Cast: Sabyasachi Chakaraborty, Gargi Roychoudhury, Abir Chatterjee, Vikram Chatterjee, Sauraseni Maitra, Sayoni Ghosh, Anindya Banerjee
Director: Anik Dutta
Release date: 21st July 2017
After two social satires including the impactful debut with Bhooter Bhobishyot I was keenly waiting about Anik Dutta's third film. The genre is expectedly different.
Meghnadbodh Rohoshyo starts with famous English science fiction writer and Oxford University teacher Asimavo Bose (Sabyasachi) who is presently in his hometown Kolkata on annual vacation and is attending the launch of his latest book translated in Bengali. Asimavo's second and present wife Indrani (Gargee), who is much younger to him, is a national award-winning actress who is past her prime and now keeps herself busy with an NGO. The film takes us into Asimavo's life. He is having long meetings with Elina (Sayoni) who is the translator of his book which was launched in Kolkata and is penning down his biography. Asimavo is also writing his first novel in Bengali that revolves around some young freedom fighters of Bengal. Indrani chances upon Kunal Sen (Abir), a national award-winning filmmaker for whose film she was feted with the national award. Indrani sets up the meeting of her daughter from her first marriage- Guli (Sauraseni) who stays in Bangalore for studies and has come over to stay with her mother for a few days, with Rik (Vikram), Asimavo's son from his first marriage. So far, so good! The mystery starts as Asimavo gets the famous Michael Madhusudan Dutta book 'Meghnadbadh Kabyo' from an anonymous guest on his birthday. As we come to know, he received another copy of the book by courier sometime back in Oxford. The book received on birthday had a certain page bookmarked with a certain line highlighted. It breaks the peace and rhythm of Asimavo's life and leads to his sudden disappearance. Indrani refuses to be a mere sufferer as police investigation makes no headway and she is joined by her good friend Kunal in an attempt to unravel the mystery. As we get into it gradually, we realise that the book is a clue to a murder traced back to Asimavo's youth when he was a Naxal leader. The film is a whodunnit herefrom leading to the solving of the mystery of the murder of the real life 'Meghnad'.
I relished the unhurried pace Anik takes in developing the mystery in the first half and the whodunnit that has been crafted with a faster pace the second half. The first half was needed to be built carefully with the plot points to make the backdrop for the mystery. It's in the second half that the film picks up pace and weaves in a political angle as the plot draws from the Naxal era and establishes link with the Maoist movement of the present times.
Anik's signature pun and delightful sarcasm is peppered all over, like in this line of a retired cop to Kunal who said he wanted a make a film set in the Naxal era, "Apnaader Naxalgia konodin shesh hawbena, na?" or in the coinage 'Dhandamulawk bostubad' derived from 'Dawndomulawk bostudad'. There are witty jibes aimed at the ruling parties both at the state and the centre.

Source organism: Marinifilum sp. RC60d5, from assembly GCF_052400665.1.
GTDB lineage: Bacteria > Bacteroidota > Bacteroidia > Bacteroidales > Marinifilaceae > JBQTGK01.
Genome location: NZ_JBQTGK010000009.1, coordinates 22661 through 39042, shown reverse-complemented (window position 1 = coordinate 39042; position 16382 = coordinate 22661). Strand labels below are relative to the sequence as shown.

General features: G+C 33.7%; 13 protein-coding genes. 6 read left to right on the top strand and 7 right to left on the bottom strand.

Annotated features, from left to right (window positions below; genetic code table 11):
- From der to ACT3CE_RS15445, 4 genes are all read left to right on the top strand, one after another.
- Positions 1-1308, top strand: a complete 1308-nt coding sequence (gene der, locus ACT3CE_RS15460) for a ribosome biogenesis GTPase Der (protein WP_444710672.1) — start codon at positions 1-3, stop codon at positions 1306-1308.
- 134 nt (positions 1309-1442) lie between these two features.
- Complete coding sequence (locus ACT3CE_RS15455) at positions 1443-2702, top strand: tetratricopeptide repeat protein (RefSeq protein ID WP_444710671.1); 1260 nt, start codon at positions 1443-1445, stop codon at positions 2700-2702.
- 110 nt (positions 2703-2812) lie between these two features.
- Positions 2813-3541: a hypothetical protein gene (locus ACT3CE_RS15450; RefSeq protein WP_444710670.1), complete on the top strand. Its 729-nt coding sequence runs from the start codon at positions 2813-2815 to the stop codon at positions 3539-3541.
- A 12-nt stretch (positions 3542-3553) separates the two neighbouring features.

There are certain intellectual bits like a few clips of the play 'Meghnadbadh Kabya' showing Gautam Halder performing which may not go down well with a large section of the audience but the film can be enjoyed even if they are ignored.
The cast is apt and the performances are commendable. Sabyasachi is perfect as Asimavo. Gargee's Indrani becomes the perfect foil to het cerebral husband, as she basks in his fame and accomplishment. I only have reservations for Abir as I think he couldn't quite bring out the demeanour of a national award-winning filmmaker known for his brand of meaningful cinema. However, hr is good when out on the field solving the mystery. This is the first Bengali film of Sauraseni who is a model and has acted in two Hindi films including 'Chittagong'. She is impressive as the gen Y girl Guli for who the environment in her stepfather's home is alien. This is an ensemble cast and there are many actors who have been used wisely in small characters (Like Nimu Bhowmik as a retired police officer from the Naxal era).
Debajyoti Mishra's musical score has been used judiciously and the handful of songs fall in place with the flow of the story. The last song brilliantly penned by Debajyoti and equally well sung by Nikhita Gandi leaves a mark and brings the story to the end. The cinematography by the ever dependable Avik Mukhopadhyay, background score and other technical departments deftly support the storytelling. I only feel the police investigation dragged a bit and could be trimmed by a few minutes.
Overall, a rich mystery to relish.
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